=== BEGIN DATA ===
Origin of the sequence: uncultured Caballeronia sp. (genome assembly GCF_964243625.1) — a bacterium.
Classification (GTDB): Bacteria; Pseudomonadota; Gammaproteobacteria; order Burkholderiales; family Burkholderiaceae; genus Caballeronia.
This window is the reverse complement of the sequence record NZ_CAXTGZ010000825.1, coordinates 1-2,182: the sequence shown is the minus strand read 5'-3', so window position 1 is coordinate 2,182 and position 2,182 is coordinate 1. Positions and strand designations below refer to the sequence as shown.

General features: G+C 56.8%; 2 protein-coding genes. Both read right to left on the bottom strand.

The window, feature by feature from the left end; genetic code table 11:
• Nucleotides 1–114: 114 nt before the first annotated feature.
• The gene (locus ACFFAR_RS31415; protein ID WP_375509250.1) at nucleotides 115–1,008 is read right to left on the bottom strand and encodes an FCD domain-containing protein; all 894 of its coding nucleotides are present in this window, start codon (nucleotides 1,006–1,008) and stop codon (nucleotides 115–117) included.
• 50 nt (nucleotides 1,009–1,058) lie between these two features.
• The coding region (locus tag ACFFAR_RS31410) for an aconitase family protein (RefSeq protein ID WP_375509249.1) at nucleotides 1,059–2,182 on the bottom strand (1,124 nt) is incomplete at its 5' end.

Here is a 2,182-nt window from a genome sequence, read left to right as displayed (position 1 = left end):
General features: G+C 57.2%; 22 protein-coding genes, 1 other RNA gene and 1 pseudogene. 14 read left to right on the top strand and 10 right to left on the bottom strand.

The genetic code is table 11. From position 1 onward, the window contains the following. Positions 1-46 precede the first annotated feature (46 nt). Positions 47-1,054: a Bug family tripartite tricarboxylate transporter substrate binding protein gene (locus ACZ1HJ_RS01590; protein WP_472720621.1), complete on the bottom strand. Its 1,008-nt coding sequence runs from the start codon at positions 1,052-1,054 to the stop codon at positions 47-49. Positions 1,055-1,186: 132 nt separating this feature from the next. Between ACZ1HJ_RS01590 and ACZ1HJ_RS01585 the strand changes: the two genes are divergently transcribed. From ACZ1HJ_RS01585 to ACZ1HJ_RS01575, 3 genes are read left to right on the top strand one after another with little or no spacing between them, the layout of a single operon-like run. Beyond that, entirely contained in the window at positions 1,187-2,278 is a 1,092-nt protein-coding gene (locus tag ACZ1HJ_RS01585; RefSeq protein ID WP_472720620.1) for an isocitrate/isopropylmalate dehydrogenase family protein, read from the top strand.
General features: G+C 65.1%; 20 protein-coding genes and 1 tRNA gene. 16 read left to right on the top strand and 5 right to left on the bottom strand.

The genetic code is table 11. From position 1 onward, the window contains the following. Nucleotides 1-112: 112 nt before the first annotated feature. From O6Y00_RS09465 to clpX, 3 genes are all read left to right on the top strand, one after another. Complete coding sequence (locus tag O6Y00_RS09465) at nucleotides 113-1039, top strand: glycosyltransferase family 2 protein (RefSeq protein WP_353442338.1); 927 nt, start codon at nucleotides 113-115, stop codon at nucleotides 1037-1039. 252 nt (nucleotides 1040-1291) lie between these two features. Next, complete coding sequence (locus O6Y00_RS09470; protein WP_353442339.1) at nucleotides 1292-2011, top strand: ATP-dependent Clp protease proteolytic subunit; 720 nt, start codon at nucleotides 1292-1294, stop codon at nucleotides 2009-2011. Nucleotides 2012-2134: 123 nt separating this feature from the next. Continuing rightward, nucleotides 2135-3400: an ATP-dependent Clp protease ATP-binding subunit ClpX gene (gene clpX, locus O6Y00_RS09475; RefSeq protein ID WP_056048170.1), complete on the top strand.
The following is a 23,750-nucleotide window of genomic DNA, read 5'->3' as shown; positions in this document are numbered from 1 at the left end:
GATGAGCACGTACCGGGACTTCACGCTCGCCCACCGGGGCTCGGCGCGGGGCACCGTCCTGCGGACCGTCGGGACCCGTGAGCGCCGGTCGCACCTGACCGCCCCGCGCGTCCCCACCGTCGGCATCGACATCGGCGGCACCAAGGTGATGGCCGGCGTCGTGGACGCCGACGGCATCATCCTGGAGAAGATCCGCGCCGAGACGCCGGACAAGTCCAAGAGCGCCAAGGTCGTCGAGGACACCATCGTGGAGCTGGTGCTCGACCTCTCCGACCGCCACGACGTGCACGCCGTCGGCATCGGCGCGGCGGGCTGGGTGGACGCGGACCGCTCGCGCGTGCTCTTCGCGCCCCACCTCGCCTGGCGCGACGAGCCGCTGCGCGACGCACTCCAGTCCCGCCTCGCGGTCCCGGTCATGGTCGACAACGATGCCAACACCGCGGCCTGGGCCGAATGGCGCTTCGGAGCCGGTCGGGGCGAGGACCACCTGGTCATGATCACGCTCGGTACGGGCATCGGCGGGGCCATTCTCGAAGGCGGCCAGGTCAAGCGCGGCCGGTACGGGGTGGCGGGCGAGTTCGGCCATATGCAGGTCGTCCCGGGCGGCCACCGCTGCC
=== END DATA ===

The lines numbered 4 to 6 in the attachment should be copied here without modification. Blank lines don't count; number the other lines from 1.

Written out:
General features: G+C 56.8%; 2 protein-coding genes. Both read right to left on the bottom strand.

The window, feature by feature from the left end; genetic code table 11:
• Nucleotides 1–114: 114 nt before the first annotated feature.